The special subsidies for infrastructure, spending and to help cover the cost of eastern welfare benefits, will continue until 2019. But despite all the support, eastern economic output per capita amounts to just 73 per cent of western levels and the unemployment rate, at 11 per cent, is almost twice the western rate of 6.2 per cent, according to the federal labour office. Pay differences are a particular source of anger. Eastern wages, which were less than half of western ones in 1991, now amount to 76.5 per cent according to government statistics - but the gap has remained virtually constant for the past 15 years.

"There are economic hubs such as Leipzig and Dresden that are doing well, but broad parts of the east lag far behind the west," said Marcel Thum, director of the Dresden branch of Ifo economic institute. Some mistakes made immediately after unification worsened the downturn of the eastern economy, he said. "The way eastern industries were privatised didn't give workers a chance. Industries were sold off wholesale to western investors and shut down. Replacing dying industries with new ones has been an arduous process."

The economic upheaval, combined with frustration at being scoffed at by their rich western cousins as backward "Ossis", has led many easterners to feel nostalgic for the communist era, when everyone had a job and the state took care of everything. This "Ostalgie" ignored the injustices of a regime that locked up and tortured dissidents and snooped on the population with an all-pervading security apparatus.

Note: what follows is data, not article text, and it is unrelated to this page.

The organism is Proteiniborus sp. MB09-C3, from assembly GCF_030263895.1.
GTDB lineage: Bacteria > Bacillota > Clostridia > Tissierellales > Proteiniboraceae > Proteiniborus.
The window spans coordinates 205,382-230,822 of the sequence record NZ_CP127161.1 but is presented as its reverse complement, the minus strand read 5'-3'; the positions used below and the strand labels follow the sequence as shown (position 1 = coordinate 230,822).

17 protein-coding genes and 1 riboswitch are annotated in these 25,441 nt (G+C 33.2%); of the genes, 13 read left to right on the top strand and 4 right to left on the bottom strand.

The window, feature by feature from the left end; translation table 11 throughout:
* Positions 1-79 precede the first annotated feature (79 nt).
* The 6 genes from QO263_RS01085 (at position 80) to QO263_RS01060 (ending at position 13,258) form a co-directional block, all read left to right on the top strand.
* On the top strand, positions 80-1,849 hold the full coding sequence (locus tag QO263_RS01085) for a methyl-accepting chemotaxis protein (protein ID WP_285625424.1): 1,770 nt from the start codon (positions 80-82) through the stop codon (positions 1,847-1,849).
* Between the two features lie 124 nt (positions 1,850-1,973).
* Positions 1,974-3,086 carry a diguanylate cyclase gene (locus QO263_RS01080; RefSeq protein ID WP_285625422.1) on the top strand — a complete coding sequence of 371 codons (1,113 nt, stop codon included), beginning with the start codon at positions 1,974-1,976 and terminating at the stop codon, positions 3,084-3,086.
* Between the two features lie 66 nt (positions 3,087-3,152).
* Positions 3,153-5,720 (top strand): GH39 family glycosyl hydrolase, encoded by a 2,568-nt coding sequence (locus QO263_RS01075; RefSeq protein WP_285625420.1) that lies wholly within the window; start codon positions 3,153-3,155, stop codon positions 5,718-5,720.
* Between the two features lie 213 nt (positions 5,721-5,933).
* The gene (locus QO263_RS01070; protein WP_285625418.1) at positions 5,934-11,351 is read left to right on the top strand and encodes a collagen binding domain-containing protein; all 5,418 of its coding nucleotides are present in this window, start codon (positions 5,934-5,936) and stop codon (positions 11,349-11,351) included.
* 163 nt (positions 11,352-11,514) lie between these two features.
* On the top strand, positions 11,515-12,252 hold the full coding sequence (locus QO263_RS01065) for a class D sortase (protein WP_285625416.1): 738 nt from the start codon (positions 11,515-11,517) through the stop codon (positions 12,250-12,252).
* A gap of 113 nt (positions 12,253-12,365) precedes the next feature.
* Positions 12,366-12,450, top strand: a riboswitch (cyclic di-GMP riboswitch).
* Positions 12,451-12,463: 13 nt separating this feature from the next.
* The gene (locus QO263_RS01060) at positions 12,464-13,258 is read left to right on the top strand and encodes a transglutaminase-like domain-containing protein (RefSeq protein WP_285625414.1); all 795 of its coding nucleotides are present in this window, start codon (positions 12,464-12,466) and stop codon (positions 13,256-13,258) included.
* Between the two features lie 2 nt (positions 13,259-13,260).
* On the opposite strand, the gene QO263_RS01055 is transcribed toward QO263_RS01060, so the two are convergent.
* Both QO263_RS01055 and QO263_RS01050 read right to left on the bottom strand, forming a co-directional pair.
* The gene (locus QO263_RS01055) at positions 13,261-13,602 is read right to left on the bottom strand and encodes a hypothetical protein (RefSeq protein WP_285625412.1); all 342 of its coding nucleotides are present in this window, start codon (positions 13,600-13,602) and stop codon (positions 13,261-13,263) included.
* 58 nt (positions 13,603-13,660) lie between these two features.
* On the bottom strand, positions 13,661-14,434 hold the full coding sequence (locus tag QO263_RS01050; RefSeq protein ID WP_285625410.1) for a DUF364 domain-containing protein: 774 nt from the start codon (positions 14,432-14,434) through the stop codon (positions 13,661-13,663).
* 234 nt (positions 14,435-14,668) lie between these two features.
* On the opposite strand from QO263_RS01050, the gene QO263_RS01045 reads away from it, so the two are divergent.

German politicians insist that divisions between "Ossis" and "Wessis" are bound to subside over time. Helmut kohl, the West German chancellor when the Berlin Wall fell and who is regarded as one of the main architects of unification, said he was pleased with eastern Germany's progress but admitted it was taking longer than anticipated. "We have also made a lot of progress removing divisions between each other," he told Bild, Germany's best-selling newspaper. "Of course everything is happening more slowly than we expected back then. But it's all a matter of time,"

The generation born since 1990 does not know what life was like under communism or in a divided nation. But the east has suffered a demographic shock that it will not recover from, analysts say. The economic downturn of the 1990s sparked a dramatic depopulation that has left whole communities resembling ghost towns. The number of people living in this region stretching from the Baltic coast to the Czech border has dropped by 10 per cent, or 1.7 million people, since unification.

"In rural areas schools and other public services are shutting down as a result of depopulation," said Iris Hossmann, an analyst at the Berlin Institute for Population and Development, a demographic think tank. "There are regions that won't make it. It is a trend that cannot be stopped or reversed. The population in parts of the east will continue to decline massively and in some cases the only option will be to shut down communities and turn them into nature or conservation areas."

The region's many declining villages and towns have become a breeding ground for right-wing groups that have gained thousands of new recruits among unskilled, young men. "There is not genuine consensus here that democracy is the better form of government," said Friedemann Bringt, a consultant who advises local authorities on how to tackle far-right influence. "It will take a long time for this attitude to change."